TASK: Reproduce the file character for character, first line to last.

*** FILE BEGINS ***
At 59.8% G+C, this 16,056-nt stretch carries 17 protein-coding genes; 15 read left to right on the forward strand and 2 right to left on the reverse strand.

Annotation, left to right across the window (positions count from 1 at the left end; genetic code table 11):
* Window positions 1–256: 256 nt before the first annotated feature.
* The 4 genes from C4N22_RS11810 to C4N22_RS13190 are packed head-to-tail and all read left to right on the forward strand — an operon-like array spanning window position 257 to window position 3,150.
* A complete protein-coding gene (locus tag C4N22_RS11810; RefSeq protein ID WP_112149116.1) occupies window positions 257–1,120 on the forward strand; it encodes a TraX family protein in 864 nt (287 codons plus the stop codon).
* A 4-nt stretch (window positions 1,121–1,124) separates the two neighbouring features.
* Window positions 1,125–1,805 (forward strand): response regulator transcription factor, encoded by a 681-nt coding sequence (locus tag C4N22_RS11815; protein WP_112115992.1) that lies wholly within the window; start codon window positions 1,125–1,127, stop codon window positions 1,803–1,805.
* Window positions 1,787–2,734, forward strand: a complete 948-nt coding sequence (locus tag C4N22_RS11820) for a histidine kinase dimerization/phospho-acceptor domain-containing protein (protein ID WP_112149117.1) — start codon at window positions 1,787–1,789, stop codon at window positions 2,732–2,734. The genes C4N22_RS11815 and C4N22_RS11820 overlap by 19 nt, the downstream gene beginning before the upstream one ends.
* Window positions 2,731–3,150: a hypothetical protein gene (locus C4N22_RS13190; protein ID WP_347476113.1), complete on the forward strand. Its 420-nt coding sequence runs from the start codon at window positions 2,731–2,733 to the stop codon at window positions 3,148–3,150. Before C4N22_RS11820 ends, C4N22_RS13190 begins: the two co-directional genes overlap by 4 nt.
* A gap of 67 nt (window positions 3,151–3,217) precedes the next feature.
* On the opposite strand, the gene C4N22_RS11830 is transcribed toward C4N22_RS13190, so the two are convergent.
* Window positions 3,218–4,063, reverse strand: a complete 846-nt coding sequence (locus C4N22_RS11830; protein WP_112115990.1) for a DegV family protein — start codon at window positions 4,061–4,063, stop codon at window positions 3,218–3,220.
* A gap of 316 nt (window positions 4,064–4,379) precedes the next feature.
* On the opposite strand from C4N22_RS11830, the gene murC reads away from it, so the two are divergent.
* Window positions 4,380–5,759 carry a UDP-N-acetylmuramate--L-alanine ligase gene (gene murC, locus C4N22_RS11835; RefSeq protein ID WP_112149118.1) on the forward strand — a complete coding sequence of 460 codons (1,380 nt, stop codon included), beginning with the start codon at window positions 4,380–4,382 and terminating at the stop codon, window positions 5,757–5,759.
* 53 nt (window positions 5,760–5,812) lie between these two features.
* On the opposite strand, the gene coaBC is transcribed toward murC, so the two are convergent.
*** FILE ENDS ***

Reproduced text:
At 59.8% G+C, this 16,056-nt stretch carries 17 protein-coding genes; 15 read left to right on the forward strand and 2 right to left on the reverse strand.

Annotation, left to right across the window (positions count from 1 at the left end; genetic code table 11):
* Window positions 1–256: 256 nt before the first annotated feature.
* The 4 genes from C4N22_RS11810 to C4N22_RS13190 are packed head-to-tail and all read left to right on the forward strand — an operon-like array spanning window position 257 to window position 3,150.
* A complete protein-coding gene (locus tag C4N22_RS11810; RefSeq protein ID WP_112149116.1) occupies window positions 257–1,120 on the forward strand; it encodes a TraX family protein in 864 nt (287 codons plus the stop codon).
* A 4-nt stretch (window positions 1,121–1,124) separates the two neighbouring features.
* Window positions 1,125–1,805 (forward strand): response regulator transcription factor, encoded by a 681-nt coding sequence (locus tag C4N22_RS11815; protein WP_112115992.1) that lies wholly within the window; start codon window positions 1,125–1,127, stop codon window positions 1,803–1,805.
* Window positions 1,787–2,734, forward strand: a complete 948-nt coding sequence (locus tag C4N22_RS11820) for a histidine kinase dimerization/phospho-acceptor domain-containing protein (protein ID WP_112149117.1) — start codon at window positions 1,787–1,789, stop codon at window positions 2,732–2,734. The genes C4N22_RS11815 and C4N22_RS11820 overlap by 19 nt, the downstream gene beginning before the upstream one ends.
* Window positions 2,731–3,150: a hypothetical protein gene (locus C4N22_RS13190; protein ID WP_347476113.1), complete on the forward strand. Its 420-nt coding sequence runs from the start codon at window positions 2,731–2,733 to the stop codon at window positions 3,148–3,150. Before C4N22_RS11820 ends, C4N22_RS13190 begins: the two co-directional genes overlap by 4 nt.
* A gap of 67 nt (window positions 3,151–3,217) precedes the next feature.
* On the opposite strand, the gene C4N22_RS11830 is transcribed toward C4N22_RS13190, so the two are convergent.
* Window positions 3,218–4,063, reverse strand: a complete 846-nt coding sequence (locus C4N22_RS11830; protein WP_112115990.1) for a DegV family protein — start codon at window positions 4,061–4,063, stop codon at window positions 3,218–3,220.
* A gap of 316 nt (window positions 4,064–4,379) precedes the next feature.
* On the opposite strand from C4N22_RS11830, the gene murC reads away from it, so the two are divergent.
* Window positions 4,380–5,759 carry a UDP-N-acetylmuramate--L-alanine ligase gene (gene murC, locus C4N22_RS11835; RefSeq protein ID WP_112149118.1) on the forward strand — a complete coding sequence of 460 codons (1,380 nt, stop codon included), beginning with the start codon at window positions 4,380–4,382 and terminating at the stop codon, window positions 5,757–5,759.
* 53 nt (window positions 5,760–5,812) lie between these two features.
* On the opposite strand, the gene coaBC is transcribed toward murC, so the two are convergent.